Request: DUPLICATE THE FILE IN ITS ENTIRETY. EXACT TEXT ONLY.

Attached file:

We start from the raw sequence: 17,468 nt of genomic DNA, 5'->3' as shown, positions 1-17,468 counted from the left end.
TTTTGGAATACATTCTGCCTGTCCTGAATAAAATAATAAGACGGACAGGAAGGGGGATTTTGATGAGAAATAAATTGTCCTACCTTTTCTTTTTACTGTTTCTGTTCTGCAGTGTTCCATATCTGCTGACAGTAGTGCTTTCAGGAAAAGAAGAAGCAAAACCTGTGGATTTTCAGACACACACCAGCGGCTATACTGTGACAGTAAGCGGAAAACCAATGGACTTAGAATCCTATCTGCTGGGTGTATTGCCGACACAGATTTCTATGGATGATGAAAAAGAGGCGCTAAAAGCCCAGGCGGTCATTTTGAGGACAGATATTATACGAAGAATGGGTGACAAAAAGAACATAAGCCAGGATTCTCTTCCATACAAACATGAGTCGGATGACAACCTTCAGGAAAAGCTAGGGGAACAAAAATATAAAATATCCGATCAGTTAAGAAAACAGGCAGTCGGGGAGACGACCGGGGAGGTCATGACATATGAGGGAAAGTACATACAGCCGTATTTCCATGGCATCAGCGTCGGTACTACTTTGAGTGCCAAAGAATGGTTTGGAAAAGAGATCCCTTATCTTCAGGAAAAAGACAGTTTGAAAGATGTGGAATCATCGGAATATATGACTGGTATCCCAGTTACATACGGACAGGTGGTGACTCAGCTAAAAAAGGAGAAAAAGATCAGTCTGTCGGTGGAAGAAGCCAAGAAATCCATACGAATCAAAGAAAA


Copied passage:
We start from the raw sequence: 17,468 nt of genomic DNA, 5'->3' as shown, positions 1-17,468 counted from the left end.
TTTTGGAATACATTCTGCCTGTCCTGAATAAAATAATAAGACGGACAGGAAGGGGGATTTTGATGAGAAATAAATTGTCCTACCTTTTCTTTTTACTGTTTCTGTTCTGCAGTGTTCCATATCTGCTGACAGTAGTGCTTTCAGGAAAAGAAGAAGCAAAACCTGTGGATTTTCAGACACACACCAGCGGCTATACTGTGACAGTAAGCGGAAAACCAATGGACTTAGAATCCTATCTGCTGGGTGTATTGCCGACACAGATTTCTATGGATGATGAAAAAGAGGCGCTAAAAGCCCAGGCGGTCATTTTGAGGACAGATATTATACGAAGAATGGGTGACAAAAAGAACATAAGCCAGGATTCTCTTCCATACAAACATGAGTCGGATGACAACCTTCAGGAAAAGCTAGGGGAACAAAAATATAAAATATCCGATCAGTTAAGAAAACAGGCAGTCGGGGAGACGACCGGGGAGGTCATGACATATGAGGGAAAGTACATACAGCCGTATTTCCATGGCATCAGCGTCGGTACTACTTTGAGTGCCAAAGAATGGTTTGGAAAAGAGATCCCTTATCTTCAGGAAAAAGACAGTTTGAAAGATGTGGAATCATCGGAATATATGACTGGTATCCCAGTTACATACGGACAGGTGGTGACTCAGCTAAAAAAGGAGAAAAAGATCAGTCTGTCGGTGGAAGAAGCCAAGAAATCCATACGAATCAAAGAAAA